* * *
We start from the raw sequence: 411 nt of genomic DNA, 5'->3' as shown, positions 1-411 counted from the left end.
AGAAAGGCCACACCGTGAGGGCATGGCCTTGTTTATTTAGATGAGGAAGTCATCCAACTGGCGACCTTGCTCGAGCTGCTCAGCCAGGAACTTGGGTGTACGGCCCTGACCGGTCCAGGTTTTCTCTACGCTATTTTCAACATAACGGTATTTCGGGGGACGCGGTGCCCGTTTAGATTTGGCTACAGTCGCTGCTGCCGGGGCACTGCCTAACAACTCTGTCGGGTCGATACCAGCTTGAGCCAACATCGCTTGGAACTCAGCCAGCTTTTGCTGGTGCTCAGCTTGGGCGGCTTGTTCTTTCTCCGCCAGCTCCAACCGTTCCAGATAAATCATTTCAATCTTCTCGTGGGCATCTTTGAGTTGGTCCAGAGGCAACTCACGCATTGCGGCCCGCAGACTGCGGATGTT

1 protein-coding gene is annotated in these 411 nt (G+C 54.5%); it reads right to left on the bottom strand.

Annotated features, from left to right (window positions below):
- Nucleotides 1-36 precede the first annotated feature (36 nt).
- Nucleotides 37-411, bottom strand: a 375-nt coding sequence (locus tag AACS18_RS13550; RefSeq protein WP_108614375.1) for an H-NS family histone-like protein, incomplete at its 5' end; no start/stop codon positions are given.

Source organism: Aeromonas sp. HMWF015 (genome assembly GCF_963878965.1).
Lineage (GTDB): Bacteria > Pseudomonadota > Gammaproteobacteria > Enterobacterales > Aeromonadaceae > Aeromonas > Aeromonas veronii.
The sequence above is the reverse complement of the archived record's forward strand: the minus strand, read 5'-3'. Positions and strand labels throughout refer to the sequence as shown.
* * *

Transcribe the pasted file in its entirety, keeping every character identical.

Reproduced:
We start from the raw sequence: 411 nt of genomic DNA, 5'->3' as shown, positions 1-411 counted from the left end.
AGAAAGGCCACACCGTGAGGGCATGGCCTTGTTTATTTAGATGAGGAAGTCATCCAACTGGCGACCTTGCTCGAGCTGCTCAGCCAGGAACTTGGGTGTACGGCCCTGACCGGTCCAGGTTTTCTCTACGCTATTTTCAACATAACGGTATTTCGGGGGACGCGGTGCCCGTTTAGATTTGGCTACAGTCGCTGCTGCCGGGGCACTGCCTAACAACTCTGTCGGGTCGATACCAGCTTGAGCCAACATCGCTTGGAACTCAGCCAGCTTTTGCTGGTGCTCAGCTTGGGCGGCTTGTTCTTTCTCCGCCAGCTCCAACCGTTCCAGATAAATCATTTCAATCTTCTCGTGGGCATCTTTGAGTTGGTCCAGAGGCAACTCACGCATTGCGGCCCGCAGACTGCGGATGTT

1 protein-coding gene is annotated in these 411 nt (G+C 54.5%); it reads right to left on the bottom strand.

Annotated features, from left to right (window positions below):
- Nucleotides 1-36 precede the first annotated feature (36 nt).
- Nucleotides 37-411, bottom strand: a 375-nt coding sequence (locus tag AACS18_RS13550; RefSeq protein WP_108614375.1) for an H-NS family histone-like protein, incomplete at its 5' end; no start/stop codon positions are given.

Source organism: Aeromonas sp. HMWF015 (genome assembly GCF_963878965.1).
Lineage (GTDB): Bacteria > Pseudomonadota > Gammaproteobacteria > Enterobacterales > Aeromonadaceae > Aeromonas > Aeromonas veronii.
The sequence above is the reverse complement of the archived record's forward strand: the minus strand, read 5'-3'. Positions and strand labels throughout refer to the sequence as shown.